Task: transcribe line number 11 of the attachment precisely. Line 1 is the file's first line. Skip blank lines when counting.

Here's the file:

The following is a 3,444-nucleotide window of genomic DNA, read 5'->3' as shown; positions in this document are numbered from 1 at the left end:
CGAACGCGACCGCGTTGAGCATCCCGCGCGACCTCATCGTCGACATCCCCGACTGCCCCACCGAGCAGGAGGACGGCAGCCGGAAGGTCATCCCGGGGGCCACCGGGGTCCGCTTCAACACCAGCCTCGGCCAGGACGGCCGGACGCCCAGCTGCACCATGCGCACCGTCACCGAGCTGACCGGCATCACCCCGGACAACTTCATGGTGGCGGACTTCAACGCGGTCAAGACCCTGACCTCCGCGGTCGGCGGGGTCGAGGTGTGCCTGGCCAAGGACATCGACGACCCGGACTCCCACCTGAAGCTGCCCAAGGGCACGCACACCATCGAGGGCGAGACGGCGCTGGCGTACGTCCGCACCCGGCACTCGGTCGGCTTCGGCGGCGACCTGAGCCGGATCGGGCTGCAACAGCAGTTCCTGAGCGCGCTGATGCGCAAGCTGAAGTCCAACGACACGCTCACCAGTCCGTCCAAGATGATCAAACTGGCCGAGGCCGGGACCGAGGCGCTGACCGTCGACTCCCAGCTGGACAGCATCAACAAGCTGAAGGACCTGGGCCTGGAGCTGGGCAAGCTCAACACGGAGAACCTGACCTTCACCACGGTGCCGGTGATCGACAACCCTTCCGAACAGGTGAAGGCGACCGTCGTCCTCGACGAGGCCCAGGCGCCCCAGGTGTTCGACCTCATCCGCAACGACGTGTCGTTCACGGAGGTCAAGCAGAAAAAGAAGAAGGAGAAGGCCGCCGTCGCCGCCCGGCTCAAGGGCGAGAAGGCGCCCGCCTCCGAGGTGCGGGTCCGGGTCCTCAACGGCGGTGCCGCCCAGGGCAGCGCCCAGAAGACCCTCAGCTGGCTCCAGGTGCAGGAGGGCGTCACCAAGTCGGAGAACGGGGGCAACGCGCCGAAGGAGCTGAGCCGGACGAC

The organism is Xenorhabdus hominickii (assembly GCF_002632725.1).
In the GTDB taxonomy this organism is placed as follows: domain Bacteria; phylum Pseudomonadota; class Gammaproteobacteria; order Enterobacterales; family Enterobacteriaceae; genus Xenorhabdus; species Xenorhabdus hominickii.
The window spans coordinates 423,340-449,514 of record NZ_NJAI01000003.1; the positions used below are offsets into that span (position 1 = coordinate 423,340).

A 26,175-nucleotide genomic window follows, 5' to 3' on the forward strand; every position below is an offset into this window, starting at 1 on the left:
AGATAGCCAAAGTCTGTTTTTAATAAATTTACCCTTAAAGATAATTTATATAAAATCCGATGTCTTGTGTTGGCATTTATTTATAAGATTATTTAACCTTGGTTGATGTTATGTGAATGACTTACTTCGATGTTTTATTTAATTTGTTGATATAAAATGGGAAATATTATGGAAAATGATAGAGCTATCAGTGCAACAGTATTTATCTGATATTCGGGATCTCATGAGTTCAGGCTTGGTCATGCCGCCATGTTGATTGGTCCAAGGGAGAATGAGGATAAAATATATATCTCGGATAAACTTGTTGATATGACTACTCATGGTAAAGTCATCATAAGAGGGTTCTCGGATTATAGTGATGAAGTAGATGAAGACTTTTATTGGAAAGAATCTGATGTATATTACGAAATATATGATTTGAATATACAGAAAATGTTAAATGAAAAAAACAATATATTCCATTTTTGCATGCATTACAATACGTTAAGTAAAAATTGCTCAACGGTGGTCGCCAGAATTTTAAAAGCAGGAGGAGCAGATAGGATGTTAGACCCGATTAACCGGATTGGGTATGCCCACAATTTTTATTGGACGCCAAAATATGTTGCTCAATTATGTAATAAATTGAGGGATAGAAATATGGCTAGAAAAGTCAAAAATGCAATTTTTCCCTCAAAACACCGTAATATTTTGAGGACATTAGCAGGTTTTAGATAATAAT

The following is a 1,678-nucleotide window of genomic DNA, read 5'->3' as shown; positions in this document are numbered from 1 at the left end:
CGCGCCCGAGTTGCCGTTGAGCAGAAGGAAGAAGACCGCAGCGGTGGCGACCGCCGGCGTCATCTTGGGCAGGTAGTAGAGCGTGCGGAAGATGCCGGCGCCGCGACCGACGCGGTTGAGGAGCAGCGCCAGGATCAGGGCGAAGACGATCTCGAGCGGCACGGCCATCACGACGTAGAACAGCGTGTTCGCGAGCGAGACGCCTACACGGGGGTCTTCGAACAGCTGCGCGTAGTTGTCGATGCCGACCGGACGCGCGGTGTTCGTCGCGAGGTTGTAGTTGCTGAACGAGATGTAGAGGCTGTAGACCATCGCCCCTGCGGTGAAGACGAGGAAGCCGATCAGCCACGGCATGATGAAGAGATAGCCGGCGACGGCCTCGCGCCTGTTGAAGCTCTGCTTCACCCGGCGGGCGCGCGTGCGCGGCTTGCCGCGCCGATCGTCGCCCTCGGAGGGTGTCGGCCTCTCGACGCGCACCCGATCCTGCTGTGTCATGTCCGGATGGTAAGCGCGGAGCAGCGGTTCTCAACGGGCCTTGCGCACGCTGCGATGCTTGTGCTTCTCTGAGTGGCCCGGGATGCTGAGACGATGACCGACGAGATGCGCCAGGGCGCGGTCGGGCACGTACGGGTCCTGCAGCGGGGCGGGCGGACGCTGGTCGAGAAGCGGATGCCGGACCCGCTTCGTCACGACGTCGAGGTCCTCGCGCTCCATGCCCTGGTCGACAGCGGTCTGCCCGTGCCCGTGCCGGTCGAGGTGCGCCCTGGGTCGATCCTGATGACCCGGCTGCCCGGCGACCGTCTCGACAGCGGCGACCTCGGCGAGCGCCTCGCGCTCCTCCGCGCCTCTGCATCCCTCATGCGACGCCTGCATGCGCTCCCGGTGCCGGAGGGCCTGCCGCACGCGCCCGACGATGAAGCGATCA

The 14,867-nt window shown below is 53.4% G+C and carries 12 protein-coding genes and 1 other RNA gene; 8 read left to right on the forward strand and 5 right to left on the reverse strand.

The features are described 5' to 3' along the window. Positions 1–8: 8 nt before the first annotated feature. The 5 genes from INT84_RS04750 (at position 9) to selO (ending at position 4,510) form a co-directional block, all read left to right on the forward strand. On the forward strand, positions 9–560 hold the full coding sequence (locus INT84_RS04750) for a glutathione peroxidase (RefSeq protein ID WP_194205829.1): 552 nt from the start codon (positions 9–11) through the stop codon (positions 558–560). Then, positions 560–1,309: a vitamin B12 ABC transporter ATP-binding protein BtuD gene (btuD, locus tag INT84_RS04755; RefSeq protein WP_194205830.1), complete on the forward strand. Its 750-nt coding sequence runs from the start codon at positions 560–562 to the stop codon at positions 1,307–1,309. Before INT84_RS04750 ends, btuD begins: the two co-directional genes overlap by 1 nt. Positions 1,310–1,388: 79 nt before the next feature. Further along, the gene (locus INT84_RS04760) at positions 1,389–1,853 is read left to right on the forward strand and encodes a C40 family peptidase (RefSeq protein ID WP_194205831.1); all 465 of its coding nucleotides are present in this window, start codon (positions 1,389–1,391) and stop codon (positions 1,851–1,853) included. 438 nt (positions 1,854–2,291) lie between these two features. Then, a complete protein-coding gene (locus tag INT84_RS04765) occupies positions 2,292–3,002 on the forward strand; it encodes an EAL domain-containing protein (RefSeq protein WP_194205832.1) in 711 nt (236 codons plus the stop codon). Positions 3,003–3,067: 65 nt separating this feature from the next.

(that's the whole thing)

The features are described 5' to 3' along the window. Positions 1–8: 8 nt before the first annotated feature. The 5 genes from INT84_RS04750 (at position 9) to selO (ending at position 4,510) form a co-directional block, all read left to right on the forward strand. On the forward strand, positions 9–560 hold the full coding sequence (locus INT84_RS04750) for a glutathione peroxidase (RefSeq protein ID WP_194205829.1): 552 nt from the start codon (positions 9–11) through the stop codon (positions 558–560). Then, positions 560–1,309: a vitamin B12 ABC transporter ATP-binding protein BtuD gene (btuD, locus tag INT84_RS04755; RefSeq protein WP_194205830.1), complete on the forward strand. Its 750-nt coding sequence runs from the start codon at positions 560–562 to the stop codon at positions 1,307–1,309. Before INT84_RS04750 ends, btuD begins: the two co-directional genes overlap by 1 nt. Positions 1,310–1,388: 79 nt before the next feature. Further along, the gene (locus INT84_RS04760) at positions 1,389–1,853 is read left to right on the forward strand and encodes a C40 family peptidase (RefSeq protein ID WP_194205831.1); all 465 of its coding nucleotides are present in this window, start codon (positions 1,389–1,391) and stop codon (positions 1,851–1,853) included. 438 nt (positions 1,854–2,291) lie between these two features. Then, a complete protein-coding gene (locus tag INT84_RS04765) occupies positions 2,292–3,002 on the forward strand; it encodes an EAL domain-containing protein (RefSeq protein WP_194205832.1) in 711 nt (236 codons plus the stop codon). Positions 3,003–3,067: 65 nt separating this feature from the next.